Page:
How do Plants Escape from the Saline Environment? CAS Scientists have made Discoveries.

As sessile organisms, to avoid deleterious microenvironments, plants have evolved tropic and nastic movements that help them grow toward an optimal environment. Plant organs could integrate environmental signals to optimize growth, including light (phototropism), gravity (gravitropism), nutrients (nutritropism), chemicals (chemotropism), contact (thigmotropism), and water (hydrotropism). Root halotropism is a sodium-specific negative tropism that is crucial for surviving and thriving under high salinity. Although root halotropism was discovered some years ago, the underlying molecular and cellular mechanisms remain unknown.
Scientists from CAS Center for Excellence in Molecular Plant Sciences (CEMPS) now reported that ABA-activated SnRK2 protein kinases phosphorylate SP2L to regulate root halotropism. To investigate molecular mechanisms that underpin root halotropism in Arabidopsis, they optimized the vertical split-agar assay in which root tips were subjected to diagonal NaCl gradients. Further study found salt stress activates ABA-dependent protein kinase SnRK2.6, phosphorylating microtubule-binding protein SP2L at Ser406, which in turn controls cortical microtubule reorientation. Salt stress triggers SP2L-mediated microtubule rearrangement to guide cellulose microfibril patterns, which changes the anisotropic cell expansion in the root transition zone and drives root halotropism in Arabidopsis. Thus, scientists present a Cholodny-Went-theory-independent mechanism in which stimuli-induced microtubule reorientation determines tropic growth during root halotropism in Arabidopsis.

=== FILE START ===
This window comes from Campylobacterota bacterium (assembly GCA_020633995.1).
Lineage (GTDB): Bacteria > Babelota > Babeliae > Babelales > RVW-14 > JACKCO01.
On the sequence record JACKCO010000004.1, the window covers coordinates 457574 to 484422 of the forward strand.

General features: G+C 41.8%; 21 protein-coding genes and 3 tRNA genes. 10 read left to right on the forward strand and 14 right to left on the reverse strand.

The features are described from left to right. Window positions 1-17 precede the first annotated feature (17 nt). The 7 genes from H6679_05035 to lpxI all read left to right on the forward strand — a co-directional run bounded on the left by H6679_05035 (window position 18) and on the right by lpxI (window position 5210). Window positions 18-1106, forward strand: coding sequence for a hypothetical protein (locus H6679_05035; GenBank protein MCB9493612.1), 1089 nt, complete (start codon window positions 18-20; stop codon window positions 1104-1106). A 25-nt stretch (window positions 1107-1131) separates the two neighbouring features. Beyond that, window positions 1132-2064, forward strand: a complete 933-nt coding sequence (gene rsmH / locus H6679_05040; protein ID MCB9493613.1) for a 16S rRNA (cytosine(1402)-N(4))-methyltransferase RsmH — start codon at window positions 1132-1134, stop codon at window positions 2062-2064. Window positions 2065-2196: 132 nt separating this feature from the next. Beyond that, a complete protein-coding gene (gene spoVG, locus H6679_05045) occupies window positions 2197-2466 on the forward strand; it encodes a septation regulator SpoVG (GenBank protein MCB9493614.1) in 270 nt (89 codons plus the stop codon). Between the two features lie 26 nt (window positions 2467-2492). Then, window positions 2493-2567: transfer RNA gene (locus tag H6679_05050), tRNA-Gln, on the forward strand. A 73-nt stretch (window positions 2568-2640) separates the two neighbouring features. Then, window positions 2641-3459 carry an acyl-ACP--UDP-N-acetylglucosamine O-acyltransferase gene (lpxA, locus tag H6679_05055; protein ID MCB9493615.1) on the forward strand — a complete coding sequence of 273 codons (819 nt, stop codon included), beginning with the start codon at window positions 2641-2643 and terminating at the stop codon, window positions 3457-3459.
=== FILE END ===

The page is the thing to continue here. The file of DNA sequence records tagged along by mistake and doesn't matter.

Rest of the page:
These findings outline the molecular and cellular mechanisms of root halotropism and indicate that anisotropic cell expansion through microtubule reorientation and microfibril deposition has a central role in mediating tropic responses.
This study was published on Developmental Cell on October 14, 2022. Prof. Yang Zhao from the CAS Center of Excellence in Molecular Plant Sciences (CEMPS) is the corresponding author. Dr. Bo Yu at CEMPS is the first author and performed all genetic and biochemical studies. Prof. Staffan Persson and Dr. Wenna Zheng at the University of Copenhagen did excellent work on monitoring microtubule reorientation, CesA patterns, and cell expansion in the root transition zone during root halotropism. Scientists from other institutes also contribute to this work, including Dr. Lu Xing at Purdue University and Prof. Jian-Kang Zhu at Southern University of Science and Technology. This study was supported by the National Natural Science Foundation of China, the Strategic Priority Research Program of the Chinese Academy of Sciences, the Science and Technology Commission of Shanghai Municipality, ARC Discovery grant, Villum Investigator, DNRF Chair, and Novo Nordisk Laureate, Novo Nordisk Emerging Investigator and Lundbeck foundation grants.
Schematic model for ABA- and SP2L-mediated root halotropism
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Contact: Prof. Yang Zhao, Center for Excellence in Molecular Plant Sciences (CEMPS), Chinese Academic of Sciences